“What the heck is this site all about, anyway?” you may ask yourself.
Others have. Misspelled words, an abandoned piece of hardware, and a green screen – what does it all add up to?
I got the idea for Newton Poetry after hearing the term used to describe the gibberish MessagePads spit out from time to time when the handwriting recognition software falls short of its ideal. Then I saw someone had written the entirety of Lewis Carroll’s “Jabberwocky” poem into a Newton, and I though, “boy, there’s an idea.”
So let’s see how I do it.
First, I love poetry. I love reading and writing and literature of all forms. Non-fiction, fiction, journalism – whatever, it’s all good. But since the act of scribbling something into a Newton takes so long, I opted for shorter poetry. Finding short poems is easy, and in this case we’ll use something by a Saginaw, MI (a bit north of where I live in Jackson, MI) poet named Theodore Roethke, a poem called “The Reckoning” from this lovely site:
The next part is easy: just write the poem on the Newton’s screen using the stylus.
I don’t try to tidy up my handwriting; I just let it flow, pausing to read the next line. As I pause, the Newton translates each word.
Sometimes, the Rosetta handwriting recognition software records each word perfectly:
Notice I don’t use punctuation. Doing so only confuses the Newton, and a lot of the dashes and commas translated look like a mess, so I add appropriate punctuation as I type the translated poem into WordPress.
Sometimes I’ll forget to turn the handwriting recognition on. It’s easy to fix. I hit the “A” key to turn the recognition software on, and double-tap a word with the stylus:
The Newton does its thing. Pretty easy, eh?
Depending on the length of the poem, this process can take a while. But I make no attempt to correct what the Newton does. I simply type what comes out into the blog, paying attention to line breaks and spacing, and I always include a link back to the original poem – so readers can check out what the original really says.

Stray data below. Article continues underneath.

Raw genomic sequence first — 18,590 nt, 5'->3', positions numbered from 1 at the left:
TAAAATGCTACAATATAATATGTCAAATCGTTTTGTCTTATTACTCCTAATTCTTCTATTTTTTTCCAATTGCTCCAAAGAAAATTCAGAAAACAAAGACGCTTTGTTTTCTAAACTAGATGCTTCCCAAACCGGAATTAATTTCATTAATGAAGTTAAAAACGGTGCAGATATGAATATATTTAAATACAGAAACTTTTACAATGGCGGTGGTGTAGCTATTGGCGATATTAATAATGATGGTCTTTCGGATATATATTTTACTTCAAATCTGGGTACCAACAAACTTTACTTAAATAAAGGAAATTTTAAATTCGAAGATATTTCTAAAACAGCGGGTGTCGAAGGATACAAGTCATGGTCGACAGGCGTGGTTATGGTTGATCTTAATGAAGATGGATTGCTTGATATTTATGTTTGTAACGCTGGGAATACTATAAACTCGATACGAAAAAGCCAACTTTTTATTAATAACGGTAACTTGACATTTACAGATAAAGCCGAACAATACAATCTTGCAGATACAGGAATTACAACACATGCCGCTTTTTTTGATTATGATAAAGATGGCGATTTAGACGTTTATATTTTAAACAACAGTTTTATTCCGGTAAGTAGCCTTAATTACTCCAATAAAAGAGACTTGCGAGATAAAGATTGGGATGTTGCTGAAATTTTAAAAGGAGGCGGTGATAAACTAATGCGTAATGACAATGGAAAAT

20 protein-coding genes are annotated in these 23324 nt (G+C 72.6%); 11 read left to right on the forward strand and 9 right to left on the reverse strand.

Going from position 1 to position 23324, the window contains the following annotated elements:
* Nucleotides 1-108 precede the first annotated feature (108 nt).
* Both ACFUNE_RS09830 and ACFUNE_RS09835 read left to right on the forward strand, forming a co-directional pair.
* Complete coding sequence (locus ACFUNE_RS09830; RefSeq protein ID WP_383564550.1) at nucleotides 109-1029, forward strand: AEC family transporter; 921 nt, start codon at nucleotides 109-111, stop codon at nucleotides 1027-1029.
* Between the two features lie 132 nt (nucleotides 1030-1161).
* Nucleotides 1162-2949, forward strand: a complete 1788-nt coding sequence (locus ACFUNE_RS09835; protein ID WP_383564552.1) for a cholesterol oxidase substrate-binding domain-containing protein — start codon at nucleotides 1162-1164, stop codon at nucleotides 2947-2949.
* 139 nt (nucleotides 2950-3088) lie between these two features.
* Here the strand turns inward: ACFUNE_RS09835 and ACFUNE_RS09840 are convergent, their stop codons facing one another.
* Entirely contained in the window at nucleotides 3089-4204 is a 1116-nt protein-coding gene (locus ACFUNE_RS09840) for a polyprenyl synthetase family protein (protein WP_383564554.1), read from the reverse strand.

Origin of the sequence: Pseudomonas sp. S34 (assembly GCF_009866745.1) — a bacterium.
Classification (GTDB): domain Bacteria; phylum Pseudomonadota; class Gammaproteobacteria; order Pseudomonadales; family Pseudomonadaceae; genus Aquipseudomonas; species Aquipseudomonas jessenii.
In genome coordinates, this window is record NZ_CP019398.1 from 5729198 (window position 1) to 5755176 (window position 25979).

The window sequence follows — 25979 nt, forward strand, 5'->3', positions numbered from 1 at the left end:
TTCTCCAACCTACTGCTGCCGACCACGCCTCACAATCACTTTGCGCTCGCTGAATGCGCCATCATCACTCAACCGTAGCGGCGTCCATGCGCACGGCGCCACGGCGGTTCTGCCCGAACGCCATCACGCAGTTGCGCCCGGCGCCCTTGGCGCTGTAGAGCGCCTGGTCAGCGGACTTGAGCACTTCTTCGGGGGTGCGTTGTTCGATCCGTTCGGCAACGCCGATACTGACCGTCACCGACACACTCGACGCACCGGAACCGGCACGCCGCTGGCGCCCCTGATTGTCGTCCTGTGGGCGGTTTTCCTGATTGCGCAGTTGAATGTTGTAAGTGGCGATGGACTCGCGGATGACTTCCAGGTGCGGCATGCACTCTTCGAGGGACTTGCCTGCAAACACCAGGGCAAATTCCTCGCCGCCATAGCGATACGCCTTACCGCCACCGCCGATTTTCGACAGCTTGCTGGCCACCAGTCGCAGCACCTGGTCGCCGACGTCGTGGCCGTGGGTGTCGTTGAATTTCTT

Most of this site’s traffic is drawn by the poetry, usually when someone does a simple search for the poem or poet (and, every once in a while, analysis of the poem). I can imagine how someone who lands on this site could get confused, but from here on out I’d like to link back to this process so visitors understand the process.
Through my Newton, I’m rediscovering poetry I haven’t seen since my many English Lit classes in college, plus I’m looking at stuff I’ve never read before. I’ve even searched out blogging poets and highlighted their work here. They are usually pretty appreciative, and seem to get a kick seeing their work “Newtonized.”
If you have any suggestions for good, short poetry, please leave me a comment. I’ll be glad to credit you with the suggestion. And hey, if you write your own poetry, I’d be honored to “vorpalize” (as Carroll said in “Jabberwocky”) your work.
Check back here for the rest of Roethke’s poem, “The Reckoning,” in its full Newton Poetry version.